Imagine this scenario: You’re a young gun, hired by Hot, Trendy, Innovative Company, Inc., a big international company with a powerful reputation. People who work for this company are revered and respected in the space. You join with your youthful idealism and begin working your way up the corporate ladder.
A few years later, you stumble across information that the company engaged in some improper financial accounting. Now you’re pondering what your proper course of action should be: Report the bad behavior and risk career reprisals, or forget you saw this and leave the decision for someone else. Do you think your course of action would be influenced if you had a Hot, Trendy, Innovative Company, Inc. logo on your forearm?
I bet it would. Because to get that ink, you’d have to have made your association with that company a huge component of your self-identity. Once you would subconsciously seek to protect.
We’re continuing our series about how beliefs in different categories can hold you back. Last post we looked at your beliefs about health and wellness. Now let’s study the prevalent mind viruses and the beliefs they create about career and work.
Earlier I told you that every time you assign a label to yourself, you’re creating an identity you will feel the need to justify, thereby lowering your intelligence. I would add that when the label you’re assigning yourself is your job or title, this is likely a sign of low self-esteem or misplaced priorities.
The main memes and their related beliefs to beware of in the Career/Work category are:
Identifying yourself by your occupation is similar to feeling you need a partner to make yourself whole. Think of the people whose primary identity is as a parent or spouse to a famous person. That’s an incomplete, superficial self-identity that rarely ends well. Defining yourself by a title is a very limiting way to view yourself. If you see yourself as an accountant, physician, attorney, etc. – who are you if you lose your license or accreditation for some reason? (Full disclosure: That last sentence written by someone who fiercely identifies himself as a writer.) Work should be something you do – not who you are.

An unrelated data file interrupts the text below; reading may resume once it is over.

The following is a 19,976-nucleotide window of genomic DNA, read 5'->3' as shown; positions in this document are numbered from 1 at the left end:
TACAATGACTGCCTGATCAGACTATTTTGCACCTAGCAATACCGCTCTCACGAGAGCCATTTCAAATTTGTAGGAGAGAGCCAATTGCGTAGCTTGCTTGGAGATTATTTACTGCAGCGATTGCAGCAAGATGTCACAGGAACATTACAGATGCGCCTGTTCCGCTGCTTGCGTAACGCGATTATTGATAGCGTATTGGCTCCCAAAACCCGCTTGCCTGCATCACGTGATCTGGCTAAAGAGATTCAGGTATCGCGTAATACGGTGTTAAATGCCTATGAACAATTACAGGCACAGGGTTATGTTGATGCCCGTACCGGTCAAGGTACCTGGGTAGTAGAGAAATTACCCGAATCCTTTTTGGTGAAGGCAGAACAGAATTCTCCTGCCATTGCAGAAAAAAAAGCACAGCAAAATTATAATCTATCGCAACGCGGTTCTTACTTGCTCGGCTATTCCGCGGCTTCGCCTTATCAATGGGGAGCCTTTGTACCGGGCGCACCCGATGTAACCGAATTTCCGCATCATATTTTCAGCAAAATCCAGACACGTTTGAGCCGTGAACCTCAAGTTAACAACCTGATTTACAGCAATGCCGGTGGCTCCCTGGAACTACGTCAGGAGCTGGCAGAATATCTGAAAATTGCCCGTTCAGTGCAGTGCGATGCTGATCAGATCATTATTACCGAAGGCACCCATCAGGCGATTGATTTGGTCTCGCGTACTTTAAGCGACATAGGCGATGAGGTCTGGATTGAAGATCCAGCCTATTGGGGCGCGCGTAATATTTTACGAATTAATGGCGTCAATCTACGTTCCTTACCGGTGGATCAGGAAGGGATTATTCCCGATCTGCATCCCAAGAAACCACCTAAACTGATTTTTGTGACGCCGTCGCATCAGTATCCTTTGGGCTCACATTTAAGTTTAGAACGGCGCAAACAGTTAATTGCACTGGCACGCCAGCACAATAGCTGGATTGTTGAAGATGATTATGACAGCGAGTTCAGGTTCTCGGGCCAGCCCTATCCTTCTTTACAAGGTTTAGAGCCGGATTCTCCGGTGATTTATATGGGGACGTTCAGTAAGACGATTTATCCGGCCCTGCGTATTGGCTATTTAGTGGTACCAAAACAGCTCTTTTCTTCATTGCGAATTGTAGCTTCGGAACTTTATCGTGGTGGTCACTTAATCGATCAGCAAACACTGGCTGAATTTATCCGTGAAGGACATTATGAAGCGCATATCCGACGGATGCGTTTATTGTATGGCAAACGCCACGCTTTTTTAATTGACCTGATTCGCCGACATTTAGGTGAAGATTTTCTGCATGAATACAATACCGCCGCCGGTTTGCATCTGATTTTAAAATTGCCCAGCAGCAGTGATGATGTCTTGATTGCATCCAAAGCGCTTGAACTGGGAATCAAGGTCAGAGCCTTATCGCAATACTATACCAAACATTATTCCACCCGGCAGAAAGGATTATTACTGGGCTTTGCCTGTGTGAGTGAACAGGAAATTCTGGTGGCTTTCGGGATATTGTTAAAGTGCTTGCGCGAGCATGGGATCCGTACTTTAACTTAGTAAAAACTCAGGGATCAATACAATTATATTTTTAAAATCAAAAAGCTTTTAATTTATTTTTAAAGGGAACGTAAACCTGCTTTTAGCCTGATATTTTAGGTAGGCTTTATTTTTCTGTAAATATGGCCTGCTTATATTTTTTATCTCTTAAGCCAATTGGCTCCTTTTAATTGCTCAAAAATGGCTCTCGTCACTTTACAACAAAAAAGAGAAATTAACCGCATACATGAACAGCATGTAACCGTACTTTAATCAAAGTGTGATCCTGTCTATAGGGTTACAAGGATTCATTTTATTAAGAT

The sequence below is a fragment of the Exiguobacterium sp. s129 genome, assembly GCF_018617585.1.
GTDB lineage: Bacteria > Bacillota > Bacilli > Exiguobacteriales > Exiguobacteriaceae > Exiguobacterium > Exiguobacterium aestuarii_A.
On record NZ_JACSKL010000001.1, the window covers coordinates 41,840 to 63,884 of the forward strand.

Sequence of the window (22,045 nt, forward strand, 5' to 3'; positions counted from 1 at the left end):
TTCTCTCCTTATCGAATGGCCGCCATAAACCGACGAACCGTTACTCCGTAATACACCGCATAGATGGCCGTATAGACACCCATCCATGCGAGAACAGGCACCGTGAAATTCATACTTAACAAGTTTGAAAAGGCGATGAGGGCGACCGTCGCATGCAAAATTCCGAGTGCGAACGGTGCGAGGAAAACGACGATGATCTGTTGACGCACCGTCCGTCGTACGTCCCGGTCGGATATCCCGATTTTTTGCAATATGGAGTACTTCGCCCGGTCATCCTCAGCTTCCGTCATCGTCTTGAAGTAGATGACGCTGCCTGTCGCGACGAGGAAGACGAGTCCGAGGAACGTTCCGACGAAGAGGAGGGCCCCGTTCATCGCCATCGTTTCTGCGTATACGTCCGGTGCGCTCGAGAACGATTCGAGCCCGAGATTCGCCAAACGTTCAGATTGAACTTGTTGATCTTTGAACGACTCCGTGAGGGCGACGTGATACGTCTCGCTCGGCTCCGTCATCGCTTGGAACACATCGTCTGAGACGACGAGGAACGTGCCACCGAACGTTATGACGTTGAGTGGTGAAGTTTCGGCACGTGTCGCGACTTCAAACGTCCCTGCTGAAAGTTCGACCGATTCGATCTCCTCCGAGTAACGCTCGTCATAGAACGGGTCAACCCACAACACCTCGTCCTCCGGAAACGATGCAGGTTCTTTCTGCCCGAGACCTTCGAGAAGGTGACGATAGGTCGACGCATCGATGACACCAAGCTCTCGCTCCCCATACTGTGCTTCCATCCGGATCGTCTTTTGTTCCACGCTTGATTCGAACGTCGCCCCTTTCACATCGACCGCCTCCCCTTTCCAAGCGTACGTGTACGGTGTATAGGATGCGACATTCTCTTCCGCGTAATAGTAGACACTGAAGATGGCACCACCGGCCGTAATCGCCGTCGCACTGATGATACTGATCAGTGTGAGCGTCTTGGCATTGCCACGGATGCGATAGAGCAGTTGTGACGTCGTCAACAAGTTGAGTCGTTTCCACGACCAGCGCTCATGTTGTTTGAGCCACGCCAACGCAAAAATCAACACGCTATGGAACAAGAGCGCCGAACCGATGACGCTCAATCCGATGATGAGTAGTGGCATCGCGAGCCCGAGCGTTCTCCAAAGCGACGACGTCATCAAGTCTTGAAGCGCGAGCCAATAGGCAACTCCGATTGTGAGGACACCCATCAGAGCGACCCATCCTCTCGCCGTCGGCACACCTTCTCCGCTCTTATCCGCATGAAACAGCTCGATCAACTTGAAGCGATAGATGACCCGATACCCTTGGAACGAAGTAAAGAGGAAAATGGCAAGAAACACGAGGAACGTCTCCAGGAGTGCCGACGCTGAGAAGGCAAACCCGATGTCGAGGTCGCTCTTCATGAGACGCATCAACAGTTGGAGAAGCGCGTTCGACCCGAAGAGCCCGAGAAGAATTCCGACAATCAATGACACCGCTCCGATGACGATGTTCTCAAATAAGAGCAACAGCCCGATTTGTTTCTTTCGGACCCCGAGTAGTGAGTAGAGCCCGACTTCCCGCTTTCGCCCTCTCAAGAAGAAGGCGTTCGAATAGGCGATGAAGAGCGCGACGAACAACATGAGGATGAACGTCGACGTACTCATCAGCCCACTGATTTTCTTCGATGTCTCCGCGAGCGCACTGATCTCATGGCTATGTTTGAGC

Let’s unpack the second belief, that companies must engage in malevolent behavior in order to be successful…
As I’m writing this, we’re in the process of the next presidential election in the U.S. As is always the case, there’s lots of talk about millionaires and billionaires, and you can imagine the type of inferences these conversations contain. Also lots of talk about companies and how much they pay in taxes. The current target of attack is Amazon, which allegedly earned a $2.5 billion profit and paid zero in taxes. Amazon makes for an easy villain here. But if we look at the issue mindfully, things are a little more complex.
Amazon takes advantage of many tax credits for investing for the future. Many of those tax breaks were created expressly for the purpose of encouraging companies to stay relevant by investing for the future, and Amazon has done that magnificently The company is providing jobs to 300,000 people. That’s a lot of paychecks that taxes are coming out of, and a profound ripple effect to the economy in general. It's safe to assume they pay massive amounts of sales, state, and real estate taxes. To suggest that they are a zero-sum contributor to government coffers isn’t a rational argument.
Now, having said that…
Is the U.S. tax code fair? I certainly don’t think so. And evidence shows the last tax cut benefited the wealthiest people and companies disproportionally better than lower income Americans, so the disparity is getting worse. Still I didn’t send in any extra income tax and I bet you didn’t either. So why blame Amazon for taking advantage of every lawful tax break they are entitled to – just as you and I did?